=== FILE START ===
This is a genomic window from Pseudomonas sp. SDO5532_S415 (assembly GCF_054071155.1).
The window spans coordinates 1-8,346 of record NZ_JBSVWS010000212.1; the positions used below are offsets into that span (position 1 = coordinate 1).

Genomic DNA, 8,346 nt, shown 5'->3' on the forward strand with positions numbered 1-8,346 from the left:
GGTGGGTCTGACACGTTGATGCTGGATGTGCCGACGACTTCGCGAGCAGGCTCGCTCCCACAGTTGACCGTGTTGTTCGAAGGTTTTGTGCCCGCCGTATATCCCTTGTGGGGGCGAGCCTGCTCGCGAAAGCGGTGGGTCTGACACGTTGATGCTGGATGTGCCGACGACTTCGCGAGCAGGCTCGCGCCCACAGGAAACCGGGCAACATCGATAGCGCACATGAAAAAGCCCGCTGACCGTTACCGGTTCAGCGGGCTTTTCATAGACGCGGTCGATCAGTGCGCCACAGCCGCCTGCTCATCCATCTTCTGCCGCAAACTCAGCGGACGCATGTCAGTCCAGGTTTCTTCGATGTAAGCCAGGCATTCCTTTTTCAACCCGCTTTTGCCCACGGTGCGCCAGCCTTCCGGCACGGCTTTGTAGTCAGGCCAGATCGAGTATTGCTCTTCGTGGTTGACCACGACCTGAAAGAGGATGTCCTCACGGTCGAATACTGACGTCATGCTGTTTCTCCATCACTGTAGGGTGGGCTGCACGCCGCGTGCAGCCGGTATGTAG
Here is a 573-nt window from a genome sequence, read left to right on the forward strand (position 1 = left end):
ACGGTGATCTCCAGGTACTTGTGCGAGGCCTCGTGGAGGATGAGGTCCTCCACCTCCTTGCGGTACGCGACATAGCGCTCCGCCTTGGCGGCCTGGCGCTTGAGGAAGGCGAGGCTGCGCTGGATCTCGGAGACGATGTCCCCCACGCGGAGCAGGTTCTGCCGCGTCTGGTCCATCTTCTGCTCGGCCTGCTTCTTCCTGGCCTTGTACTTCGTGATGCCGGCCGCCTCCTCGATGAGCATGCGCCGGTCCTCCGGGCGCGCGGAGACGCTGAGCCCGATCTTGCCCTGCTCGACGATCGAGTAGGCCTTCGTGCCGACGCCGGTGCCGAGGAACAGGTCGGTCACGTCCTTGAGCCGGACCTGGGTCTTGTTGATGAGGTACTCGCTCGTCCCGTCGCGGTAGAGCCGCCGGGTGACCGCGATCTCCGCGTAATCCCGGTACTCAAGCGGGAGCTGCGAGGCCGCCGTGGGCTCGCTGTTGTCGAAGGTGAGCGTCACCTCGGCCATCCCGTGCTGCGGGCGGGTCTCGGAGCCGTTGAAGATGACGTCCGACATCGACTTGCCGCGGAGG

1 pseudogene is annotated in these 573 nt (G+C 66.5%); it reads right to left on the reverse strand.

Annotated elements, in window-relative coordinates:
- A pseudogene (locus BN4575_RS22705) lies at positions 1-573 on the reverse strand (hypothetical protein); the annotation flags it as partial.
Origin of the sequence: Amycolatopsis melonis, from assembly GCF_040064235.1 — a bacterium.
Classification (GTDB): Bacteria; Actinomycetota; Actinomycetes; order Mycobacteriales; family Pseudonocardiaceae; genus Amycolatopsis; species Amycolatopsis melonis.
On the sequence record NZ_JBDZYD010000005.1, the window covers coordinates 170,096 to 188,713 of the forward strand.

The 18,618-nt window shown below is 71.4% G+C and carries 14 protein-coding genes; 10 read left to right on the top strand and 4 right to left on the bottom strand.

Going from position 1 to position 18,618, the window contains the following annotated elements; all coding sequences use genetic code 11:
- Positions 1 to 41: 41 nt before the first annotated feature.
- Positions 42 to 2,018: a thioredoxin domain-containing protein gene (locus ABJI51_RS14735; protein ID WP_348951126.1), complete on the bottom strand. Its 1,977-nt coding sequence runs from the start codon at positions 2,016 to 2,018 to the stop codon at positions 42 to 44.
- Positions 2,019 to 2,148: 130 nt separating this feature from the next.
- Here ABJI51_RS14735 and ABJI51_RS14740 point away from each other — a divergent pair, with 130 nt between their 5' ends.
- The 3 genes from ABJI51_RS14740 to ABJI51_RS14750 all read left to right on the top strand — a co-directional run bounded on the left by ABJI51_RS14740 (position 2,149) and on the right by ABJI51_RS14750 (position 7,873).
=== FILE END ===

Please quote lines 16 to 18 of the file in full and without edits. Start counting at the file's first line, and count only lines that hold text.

- Positions 42 to 2,018: a thioredoxin domain-containing protein gene (locus ABJI51_RS14735; protein ID WP_348951126.1), complete on the bottom strand. Its 1,977-nt coding sequence runs from the start codon at positions 2,016 to 2,018 to the stop codon at positions 42 to 44.
- Positions 2,019 to 2,148: 130 nt separating this feature from the next.
- Here ABJI51_RS14735 and ABJI51_RS14740 point away from each other — a divergent pair, with 130 nt between their 5' ends.